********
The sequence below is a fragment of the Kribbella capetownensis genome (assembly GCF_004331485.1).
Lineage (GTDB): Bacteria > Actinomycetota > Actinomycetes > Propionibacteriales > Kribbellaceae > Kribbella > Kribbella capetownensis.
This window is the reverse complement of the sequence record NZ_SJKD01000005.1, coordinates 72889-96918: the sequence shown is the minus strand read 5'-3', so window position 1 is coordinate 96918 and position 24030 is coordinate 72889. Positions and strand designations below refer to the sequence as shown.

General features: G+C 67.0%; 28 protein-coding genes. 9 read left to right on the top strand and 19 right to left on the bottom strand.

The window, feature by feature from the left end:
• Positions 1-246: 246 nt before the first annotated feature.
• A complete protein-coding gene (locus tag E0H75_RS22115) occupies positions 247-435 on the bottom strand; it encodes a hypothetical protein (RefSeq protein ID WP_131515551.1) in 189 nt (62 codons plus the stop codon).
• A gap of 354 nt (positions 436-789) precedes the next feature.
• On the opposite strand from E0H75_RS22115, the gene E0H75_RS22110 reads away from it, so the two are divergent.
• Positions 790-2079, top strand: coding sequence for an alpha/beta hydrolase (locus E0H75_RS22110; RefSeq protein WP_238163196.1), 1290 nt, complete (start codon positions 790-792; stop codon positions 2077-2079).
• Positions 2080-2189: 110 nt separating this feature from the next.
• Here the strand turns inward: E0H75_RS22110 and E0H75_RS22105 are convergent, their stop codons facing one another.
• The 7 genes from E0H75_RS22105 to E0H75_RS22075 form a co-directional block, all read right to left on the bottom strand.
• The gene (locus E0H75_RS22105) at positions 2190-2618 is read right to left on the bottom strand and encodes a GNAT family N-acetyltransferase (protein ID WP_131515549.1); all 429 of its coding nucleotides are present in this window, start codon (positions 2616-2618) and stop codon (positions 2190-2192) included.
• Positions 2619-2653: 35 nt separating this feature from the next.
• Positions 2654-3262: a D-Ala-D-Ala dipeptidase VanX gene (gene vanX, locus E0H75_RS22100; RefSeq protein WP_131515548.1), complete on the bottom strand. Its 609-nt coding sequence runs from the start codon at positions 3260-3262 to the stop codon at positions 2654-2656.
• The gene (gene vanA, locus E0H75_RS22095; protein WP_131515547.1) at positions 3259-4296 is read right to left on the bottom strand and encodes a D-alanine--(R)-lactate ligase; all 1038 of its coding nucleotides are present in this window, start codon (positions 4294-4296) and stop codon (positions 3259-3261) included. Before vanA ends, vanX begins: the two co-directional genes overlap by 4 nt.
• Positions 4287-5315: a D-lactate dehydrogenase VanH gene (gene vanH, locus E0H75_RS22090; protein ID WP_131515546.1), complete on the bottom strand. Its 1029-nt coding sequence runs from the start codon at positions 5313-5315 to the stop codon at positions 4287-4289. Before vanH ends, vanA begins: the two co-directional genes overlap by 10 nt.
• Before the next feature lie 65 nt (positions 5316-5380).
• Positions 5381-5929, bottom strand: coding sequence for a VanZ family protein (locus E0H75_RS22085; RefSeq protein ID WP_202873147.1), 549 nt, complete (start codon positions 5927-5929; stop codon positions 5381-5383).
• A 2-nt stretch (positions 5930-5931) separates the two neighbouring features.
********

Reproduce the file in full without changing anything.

The sequence below is a fragment of the Kribbella capetownensis genome (assembly GCF_004331485.1).
Lineage (GTDB): Bacteria > Actinomycetota > Actinomycetes > Propionibacteriales > Kribbellaceae > Kribbella > Kribbella capetownensis.
This window is the reverse complement of the sequence record NZ_SJKD01000005.1, coordinates 72889-96918: the sequence shown is the minus strand read 5'-3', so window position 1 is coordinate 96918 and position 24030 is coordinate 72889. Positions and strand designations below refer to the sequence as shown.

General features: G+C 67.0%; 28 protein-coding genes. 9 read left to right on the top strand and 19 right to left on the bottom strand.

The window, feature by feature from the left end:
• Positions 1-246: 246 nt before the first annotated feature.
• A complete protein-coding gene (locus tag E0H75_RS22115) occupies positions 247-435 on the bottom strand; it encodes a hypothetical protein (RefSeq protein ID WP_131515551.1) in 189 nt (62 codons plus the stop codon).
• A gap of 354 nt (positions 436-789) precedes the next feature.
• On the opposite strand from E0H75_RS22115, the gene E0H75_RS22110 reads away from it, so the two are divergent.
• Positions 790-2079, top strand: coding sequence for an alpha/beta hydrolase (locus E0H75_RS22110; RefSeq protein WP_238163196.1), 1290 nt, complete (start codon positions 790-792; stop codon positions 2077-2079).
• Positions 2080-2189: 110 nt separating this feature from the next.
• Here the strand turns inward: E0H75_RS22110 and E0H75_RS22105 are convergent, their stop codons facing one another.
• The 7 genes from E0H75_RS22105 to E0H75_RS22075 form a co-directional block, all read right to left on the bottom strand.
• The gene (locus E0H75_RS22105) at positions 2190-2618 is read right to left on the bottom strand and encodes a GNAT family N-acetyltransferase (protein ID WP_131515549.1); all 429 of its coding nucleotides are present in this window, start codon (positions 2616-2618) and stop codon (positions 2190-2192) included.
• Positions 2619-2653: 35 nt separating this feature from the next.
• Positions 2654-3262: a D-Ala-D-Ala dipeptidase VanX gene (gene vanX, locus E0H75_RS22100; RefSeq protein WP_131515548.1), complete on the bottom strand. Its 609-nt coding sequence runs from the start codon at positions 3260-3262 to the stop codon at positions 2654-2656.
• The gene (gene vanA, locus E0H75_RS22095; protein WP_131515547.1) at positions 3259-4296 is read right to left on the bottom strand and encodes a D-alanine--(R)-lactate ligase; all 1038 of its coding nucleotides are present in this window, start codon (positions 4294-4296) and stop codon (positions 3259-3261) included. Before vanA ends, vanX begins: the two co-directional genes overlap by 4 nt.
• Positions 4287-5315: a D-lactate dehydrogenase VanH gene (gene vanH, locus E0H75_RS22090; protein ID WP_131515546.1), complete on the bottom strand. Its 1029-nt coding sequence runs from the start codon at positions 5313-5315 to the stop codon at positions 4287-4289. Before vanH ends, vanA begins: the two co-directional genes overlap by 10 nt.
• Before the next feature lie 65 nt (positions 5316-5380).
• Positions 5381-5929, bottom strand: coding sequence for a VanZ family protein (locus E0H75_RS22085; RefSeq protein ID WP_202873147.1), 549 nt, complete (start codon positions 5927-5929; stop codon positions 5381-5383).
• A 2-nt stretch (positions 5930-5931) separates the two neighbouring features.